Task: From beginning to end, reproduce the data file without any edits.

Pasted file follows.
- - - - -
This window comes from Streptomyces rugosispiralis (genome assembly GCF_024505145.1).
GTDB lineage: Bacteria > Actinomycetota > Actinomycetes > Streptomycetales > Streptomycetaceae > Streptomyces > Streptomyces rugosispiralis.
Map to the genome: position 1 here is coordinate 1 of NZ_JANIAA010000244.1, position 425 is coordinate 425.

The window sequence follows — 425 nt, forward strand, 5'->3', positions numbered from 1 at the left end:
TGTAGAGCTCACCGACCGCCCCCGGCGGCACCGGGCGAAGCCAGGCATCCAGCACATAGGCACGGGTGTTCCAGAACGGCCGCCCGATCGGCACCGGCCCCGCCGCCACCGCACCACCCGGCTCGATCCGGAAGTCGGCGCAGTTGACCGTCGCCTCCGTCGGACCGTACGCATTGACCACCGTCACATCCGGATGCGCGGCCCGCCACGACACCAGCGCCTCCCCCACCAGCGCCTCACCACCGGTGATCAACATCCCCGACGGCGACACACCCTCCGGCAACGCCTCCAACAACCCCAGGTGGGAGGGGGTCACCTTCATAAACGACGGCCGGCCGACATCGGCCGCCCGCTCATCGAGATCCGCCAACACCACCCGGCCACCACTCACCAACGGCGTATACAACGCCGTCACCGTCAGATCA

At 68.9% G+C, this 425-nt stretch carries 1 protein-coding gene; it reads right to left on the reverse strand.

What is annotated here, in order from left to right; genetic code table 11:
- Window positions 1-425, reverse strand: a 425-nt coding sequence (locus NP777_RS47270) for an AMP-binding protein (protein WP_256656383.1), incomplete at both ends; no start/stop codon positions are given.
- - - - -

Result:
This window comes from Streptomyces rugosispiralis (genome assembly GCF_024505145.1).
GTDB lineage: Bacteria > Actinomycetota > Actinomycetes > Streptomycetales > Streptomycetaceae > Streptomyces > Streptomyces rugosispiralis.
Map to the genome: position 1 here is coordinate 1 of NZ_JANIAA010000244.1, position 425 is coordinate 425.

The window sequence follows — 425 nt, forward strand, 5'->3', positions numbered from 1 at the left end:
TGTAGAGCTCACCGACCGCCCCCGGCGGCACCGGGCGAAGCCAGGCATCCAGCACATAGGCACGGGTGTTCCAGAACGGCCGCCCGATCGGCACCGGCCCCGCCGCCACCGCACCACCCGGCTCGATCCGGAAGTCGGCGCAGTTGACCGTCGCCTCCGTCGGACCGTACGCATTGACCACCGTCACATCCGGATGCGCGGCCCGCCACGACACCAGCGCCTCCCCCACCAGCGCCTCACCACCGGTGATCAACATCCCCGACGGCGACACACCCTCCGGCAACGCCTCCAACAACCCCAGGTGGGAGGGGGTCACCTTCATAAACGACGGCCGGCCGACATCGGCCGCCCGCTCATCGAGATCCGCCAACACCACCCGGCCACCACTCACCAACGGCGTATACAACGCCGTCACCGTCAGATCA

At 68.9% G+C, this 425-nt stretch carries 1 protein-coding gene; it reads right to left on the reverse strand.

What is annotated here, in order from left to right; genetic code table 11:
- Window positions 1-425, reverse strand: a 425-nt coding sequence (locus NP777_RS47270) for an AMP-binding protein (protein WP_256656383.1), incomplete at both ends; no start/stop codon positions are given.